Must Read 7-Day Backpackers Guide To Spiti

Guest Post

How it all started!

“Naveeeen, Ahemdabad airport bhi doob gayo che”, texted a friend from Ahemdabad. Gujarat was flooded, and so was the southern Rajasthan. For once I just couldn’t believe my luck- with the text went down a month’s planning and excitement to discover the Gujjuland and interior Rajasthan. I had taken a month’s leave from work and couldn’t afford to waste even a single day staying at one place. I felt trapped. It was a year back when I decided to pack up my life into a backpack and never look back. Then, I was afraid to break out of my shell, meet people and open my mind to unexpected adventures. It was a steep learning curve, I’ve learned to train my instinct and free my mind of fear of the unknown and being alone.

“Go to Spiti”, suggested another friend. I googled the place and instantly booked a bus ticket from Delhi to Manali. A friend working with a travel agency helped me making an itinerary and all the assistance. My Mom, still in a state of disbelief, wanted to know why wouldn’t I stay at home instead as I was home after a long time- 7 months. I was able to convince her somehow.  Well, convincing Indian parents is a herculean task, whether you’re 25, 30 or maybe even 35 when you’re capable of making your own decisions. Strong family bonds set us Indians apart from rest of the world but times have changed. Travel is no more considered an escape from chaos or even a luxury. I feel, in the present world, it has become more important than ever to travel and its about time, parents should let their kids make mistakes and learn from them and let them float on their own – let them decide what they want to do. Travel changes the way we perceive life – the rich experiences we carry, conversations we have with fellow travellers and the new friends we make.

I boarded the bus to Manali from ISBT, Kashmere Gate in the evening. Volvo buses to Manali from Delhi are available in plenty and a ticket usually costs approx. Rs 1200-1500. You can book yourself a seat online too or over the counter at the ISBT. As, Delhi- Manali is a 12-hours long journey, it is advisable to travel overnight.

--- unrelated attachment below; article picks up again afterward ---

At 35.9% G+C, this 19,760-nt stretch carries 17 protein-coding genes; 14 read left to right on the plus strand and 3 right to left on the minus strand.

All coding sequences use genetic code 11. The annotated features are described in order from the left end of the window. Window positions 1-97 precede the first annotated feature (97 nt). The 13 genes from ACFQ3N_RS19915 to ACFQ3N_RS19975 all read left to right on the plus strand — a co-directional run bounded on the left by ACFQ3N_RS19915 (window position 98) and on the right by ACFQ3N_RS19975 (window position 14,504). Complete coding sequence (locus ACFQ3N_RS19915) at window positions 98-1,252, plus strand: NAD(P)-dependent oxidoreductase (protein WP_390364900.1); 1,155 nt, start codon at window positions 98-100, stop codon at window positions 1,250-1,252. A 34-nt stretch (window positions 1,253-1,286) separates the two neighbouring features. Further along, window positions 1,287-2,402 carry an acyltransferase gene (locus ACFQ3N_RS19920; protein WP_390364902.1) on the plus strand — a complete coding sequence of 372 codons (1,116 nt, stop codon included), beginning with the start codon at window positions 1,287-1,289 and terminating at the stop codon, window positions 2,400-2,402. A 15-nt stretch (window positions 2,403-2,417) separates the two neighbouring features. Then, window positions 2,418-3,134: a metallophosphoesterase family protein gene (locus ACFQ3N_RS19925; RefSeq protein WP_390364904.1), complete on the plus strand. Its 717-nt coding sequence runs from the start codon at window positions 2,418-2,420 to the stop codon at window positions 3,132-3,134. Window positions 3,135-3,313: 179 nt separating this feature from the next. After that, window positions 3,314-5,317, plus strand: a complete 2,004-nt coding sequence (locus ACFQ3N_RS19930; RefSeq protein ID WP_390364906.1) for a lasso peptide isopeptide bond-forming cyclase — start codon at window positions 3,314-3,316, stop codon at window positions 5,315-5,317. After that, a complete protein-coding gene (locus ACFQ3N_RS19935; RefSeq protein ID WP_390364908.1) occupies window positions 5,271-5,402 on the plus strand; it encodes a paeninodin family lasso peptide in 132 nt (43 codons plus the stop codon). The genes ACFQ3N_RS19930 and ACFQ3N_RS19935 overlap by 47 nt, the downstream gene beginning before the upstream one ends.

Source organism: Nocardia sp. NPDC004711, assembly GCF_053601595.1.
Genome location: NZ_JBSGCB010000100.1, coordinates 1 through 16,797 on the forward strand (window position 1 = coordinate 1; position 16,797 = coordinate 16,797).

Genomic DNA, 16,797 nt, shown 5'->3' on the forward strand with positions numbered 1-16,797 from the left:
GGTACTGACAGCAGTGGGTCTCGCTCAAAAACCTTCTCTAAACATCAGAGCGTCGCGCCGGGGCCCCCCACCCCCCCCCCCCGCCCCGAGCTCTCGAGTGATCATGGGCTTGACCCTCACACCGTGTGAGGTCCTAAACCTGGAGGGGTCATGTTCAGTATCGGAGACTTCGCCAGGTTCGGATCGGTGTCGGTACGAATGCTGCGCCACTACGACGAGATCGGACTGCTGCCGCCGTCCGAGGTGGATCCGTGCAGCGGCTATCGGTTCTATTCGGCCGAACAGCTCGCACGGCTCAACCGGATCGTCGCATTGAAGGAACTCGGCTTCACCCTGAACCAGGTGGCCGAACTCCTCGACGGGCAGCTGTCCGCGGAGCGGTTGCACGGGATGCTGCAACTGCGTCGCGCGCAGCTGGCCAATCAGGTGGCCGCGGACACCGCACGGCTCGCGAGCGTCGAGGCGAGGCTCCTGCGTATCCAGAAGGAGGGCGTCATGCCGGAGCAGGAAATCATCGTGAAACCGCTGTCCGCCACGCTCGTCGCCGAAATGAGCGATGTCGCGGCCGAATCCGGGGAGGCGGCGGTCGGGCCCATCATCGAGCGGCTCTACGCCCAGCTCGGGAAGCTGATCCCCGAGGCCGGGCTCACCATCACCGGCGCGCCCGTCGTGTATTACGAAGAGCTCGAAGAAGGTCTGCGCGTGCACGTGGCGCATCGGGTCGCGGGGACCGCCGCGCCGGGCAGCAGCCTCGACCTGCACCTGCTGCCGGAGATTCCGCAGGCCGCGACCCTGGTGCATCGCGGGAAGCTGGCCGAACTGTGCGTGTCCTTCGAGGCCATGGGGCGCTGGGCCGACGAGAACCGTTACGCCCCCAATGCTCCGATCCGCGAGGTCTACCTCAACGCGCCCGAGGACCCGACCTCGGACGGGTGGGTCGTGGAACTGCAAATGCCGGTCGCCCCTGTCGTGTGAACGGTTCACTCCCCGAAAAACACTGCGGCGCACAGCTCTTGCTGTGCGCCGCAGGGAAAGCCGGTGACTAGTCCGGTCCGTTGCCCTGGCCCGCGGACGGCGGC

Routes : There are two routes to enter Spiti valley. One is the Delhi- Manali- Rohtang Pass- Kunzum Pass- Losar- Kaza and the other one is via Shimla- Kinnaur- Tabo- Kaza. You can make it a complete circuit by entering from one side and exiting from the other. Make sure, your body gets acclimatized properly as most of the places you would be visiting are well above 11,000 ft. For those who are short of time and want to finish the whole trip in a week’s time can take the Kunzum Pass route and return via the same route. The route is open from June to Mid October. During the monsoons, the route is landslide prone and is closed during winters. I wanted to finish the whole trip within a week, so I chose the Kunzum Pass route. The road until Gramphoo is a mix of good, bad and worse. Gramphoo to Batal, the roads are a disaster, till all the way to Losar. Losar to Kaza is an average road. If you’re travelling by your own vehicle, you require a permit to travel beyond the Rohtang Pass. This permit is issued on daily basis by the state government. You can apply for it online or can take it from the state tourism office at Manali.

Kunzum La

Day 1 : Manali : I took a night’s halt at Manali after the long Delhi – Manali bus journey. The quaint town of Manali is full of little eateries, cafes and lovely market places. Stay in Manali is also not very expensive as hotels and lodges here offers stay with rates ranging from as low as Rs 500 upto Rs 3000 a day. Those travelling solo can stay put at Zostel, at which you can book a space for yourself online. You can plan for local sightseeing while at Manali- Hadimba Temple, Manu Temple, Old Manali, Local Monastery or go shopping at the happening Mall road.

The journey from Manali to Kaza is again- a long, tiresome one. It’s 12 hours long journey again. You can book a shared Tempo traveller/Taxi or those who are even more adventurous, can take the state transport bus, which starts from Manali bus stand at 5 am. The charges for a shared traveller/Taxi are approx. Rs 1600- Rs 2000 per person and for state transport buses are Rs 300 per person. Start early morning, so that you reach Kaza by the sunset.

Day 2 : Manali- Rohtang Pass- Kunzum Pass- Losar- Kaza